‘I Did Not Knowingly Commingle Funds’ FTX’s Sam Bankman-Fried Claims

“I’ve had a bad month,” FTX CEO said.

Sam Bankman Fried in front of a line of humans carrying bag of cash
  • FTX CEO denies committing fraud
  • Says he was not involved in running Alameda Research
  • Claims he is down to his “last credit card” and a $100,000 balance

In an interview at The New York Times DealBook Summit, Sam Bankman-Fried once again told his side of the story regarding the FTX collapse. 

Joining via videoconference from his Bahamian residence, the FTX founder once again denied allegations that he had mishandled customer funds.


"I didn’t ever try to commit fraud," Bankman-Fried said.

The allegations of fraud and misappropriation of customer funds arose after the now-bankrupt crypto exchange halted customer withdrawals. Liquidity issues arose after its sister trading firm, Alameda Research, saw outsized losses due to a collapse of crypto markets. 

Questions immediately arose about whether Alameda Research was using user funds as collateral and making risky bets on behalf of unwitting and unwilling users. Shortly thereafter, FTX and Alameda Research filed for bankruptcy.

Bankman-Fried said that he did not knowingly commingle customer funds in FTX with the trading balance at Alameda Research, of which he is the majority owner.

The former billionaire claimed that he did not know how big of a position Alameda Research had with FTX. “I was worried about the conflict of interest, of being too involved,” he insisted.


"I hadn’t been running Alameda, or thinking about its finances, or making those decisions," he said.

However, he did acknowledge that he “didn’t do a good job” at oversight of his company.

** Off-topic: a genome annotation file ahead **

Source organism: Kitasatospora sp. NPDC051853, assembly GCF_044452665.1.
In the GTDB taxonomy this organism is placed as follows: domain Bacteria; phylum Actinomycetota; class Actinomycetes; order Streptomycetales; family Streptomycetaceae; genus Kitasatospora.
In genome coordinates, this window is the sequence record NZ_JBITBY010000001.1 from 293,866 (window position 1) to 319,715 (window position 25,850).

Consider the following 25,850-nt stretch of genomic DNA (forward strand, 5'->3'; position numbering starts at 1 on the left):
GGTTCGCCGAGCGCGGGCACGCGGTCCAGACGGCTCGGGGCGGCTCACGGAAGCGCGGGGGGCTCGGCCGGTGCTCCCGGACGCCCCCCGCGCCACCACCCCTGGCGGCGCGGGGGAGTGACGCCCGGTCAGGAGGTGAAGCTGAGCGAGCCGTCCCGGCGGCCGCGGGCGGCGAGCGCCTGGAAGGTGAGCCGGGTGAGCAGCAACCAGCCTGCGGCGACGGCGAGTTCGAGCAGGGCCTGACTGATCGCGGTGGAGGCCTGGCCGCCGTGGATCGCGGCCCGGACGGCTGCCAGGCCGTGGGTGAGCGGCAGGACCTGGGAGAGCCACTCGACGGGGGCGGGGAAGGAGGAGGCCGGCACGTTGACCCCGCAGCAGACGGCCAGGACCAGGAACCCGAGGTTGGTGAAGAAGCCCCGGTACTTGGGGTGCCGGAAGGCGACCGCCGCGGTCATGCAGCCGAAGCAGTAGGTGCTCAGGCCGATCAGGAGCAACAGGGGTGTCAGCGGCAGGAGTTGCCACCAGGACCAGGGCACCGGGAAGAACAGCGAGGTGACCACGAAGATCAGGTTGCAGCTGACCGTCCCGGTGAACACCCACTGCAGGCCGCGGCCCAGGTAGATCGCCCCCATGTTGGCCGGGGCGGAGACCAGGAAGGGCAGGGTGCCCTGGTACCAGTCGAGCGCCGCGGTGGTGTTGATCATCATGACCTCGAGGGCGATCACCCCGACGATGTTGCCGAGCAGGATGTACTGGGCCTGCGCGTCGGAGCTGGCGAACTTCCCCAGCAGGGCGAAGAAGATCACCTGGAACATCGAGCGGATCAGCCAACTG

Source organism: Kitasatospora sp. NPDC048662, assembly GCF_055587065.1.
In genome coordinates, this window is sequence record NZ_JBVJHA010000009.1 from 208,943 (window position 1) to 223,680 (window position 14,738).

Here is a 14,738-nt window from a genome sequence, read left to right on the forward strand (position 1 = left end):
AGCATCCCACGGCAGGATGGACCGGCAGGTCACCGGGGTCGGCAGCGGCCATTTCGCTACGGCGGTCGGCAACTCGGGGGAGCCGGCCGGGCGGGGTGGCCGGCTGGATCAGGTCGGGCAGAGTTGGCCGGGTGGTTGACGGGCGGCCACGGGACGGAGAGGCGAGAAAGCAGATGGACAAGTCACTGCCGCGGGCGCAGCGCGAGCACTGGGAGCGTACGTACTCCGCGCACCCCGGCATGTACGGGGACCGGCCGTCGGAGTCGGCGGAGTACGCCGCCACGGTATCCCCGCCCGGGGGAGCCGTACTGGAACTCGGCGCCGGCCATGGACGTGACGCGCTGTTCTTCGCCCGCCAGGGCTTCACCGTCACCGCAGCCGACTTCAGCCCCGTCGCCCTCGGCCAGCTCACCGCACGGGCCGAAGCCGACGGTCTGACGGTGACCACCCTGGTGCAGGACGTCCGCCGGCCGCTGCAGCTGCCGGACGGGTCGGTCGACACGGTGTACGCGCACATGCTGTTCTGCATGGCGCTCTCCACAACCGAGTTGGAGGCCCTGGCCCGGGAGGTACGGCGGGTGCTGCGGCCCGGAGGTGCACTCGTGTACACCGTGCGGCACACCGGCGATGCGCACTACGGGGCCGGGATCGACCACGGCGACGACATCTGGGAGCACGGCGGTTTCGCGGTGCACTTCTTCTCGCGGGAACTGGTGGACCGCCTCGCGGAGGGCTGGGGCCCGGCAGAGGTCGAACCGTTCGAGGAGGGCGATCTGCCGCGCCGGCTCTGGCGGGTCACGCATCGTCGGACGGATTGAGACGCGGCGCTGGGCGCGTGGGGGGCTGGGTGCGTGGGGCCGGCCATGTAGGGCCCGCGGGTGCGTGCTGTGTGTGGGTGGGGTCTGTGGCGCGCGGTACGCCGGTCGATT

Bankman-Fried also retold how he saw the collapse of FTX unfold. “By late November 6, I’m very nervous that things might end quite badly,” he claimed. That was when Binance CEO Changpeng Zhao announced that he would start selling its holdings of FTX’s FTT tokens. By November 11, FTX had filed for bankruptcy.

Bankman-Fried also reiterated his view that FTX US was “completely solvent” and that its customers could be made whole “today.”

‘Down to $100,000’

Bankman-Fried said that he lost nearly all of his personal wealth in the wake of the collapse. He said that he had “one working credit card” and “$100,000 in my bank account last I checked.”

"I've had a bad month," he said. "This has not been any fun for me. But that's not what matters here. What matters here is the millions of customers, what matters here is the stakeholders in FTX. And what matters is trying to help them out."

On the Flipside

  • Sam Bankman-Fried has a clear incentive to try to present himself in as positive a light as possible.

Why You Should Care

The FTX collapse rocked the crypto industry, and many companies are still experiencing the fallout.

Read about how the Bahaman authorities are addressing the FTX collapse:
Criminal Investigation into FTX is underway: Bahamas Attorney General

Read more details about the collapse of FTX:
FTX Latest: SBF’s Fallen Crypto Empire Holds $1.24B in Cash Reserves

This article is for information purposes only and should not be considered trading or investment advice. Nothing herein shall be construed as financial, legal, or tax advice. Trading forex, cryptocurrencies, and CFDs pose a considerable risk of loss.

David Marsanic

David Marsanic is a journalist for DailyCoin who covers the intersection of crypto, traditional finance, and government. He focuses on institutionalized crypto entities like major cryptocurrency exchanges and Solana, breaking down complex topics into easy-to-understand writing. David's prior experience as a business journalist at various crypto and traditional news sites has enabled him to maintain a critical approach to news while adhering to high journalistic integrity standards.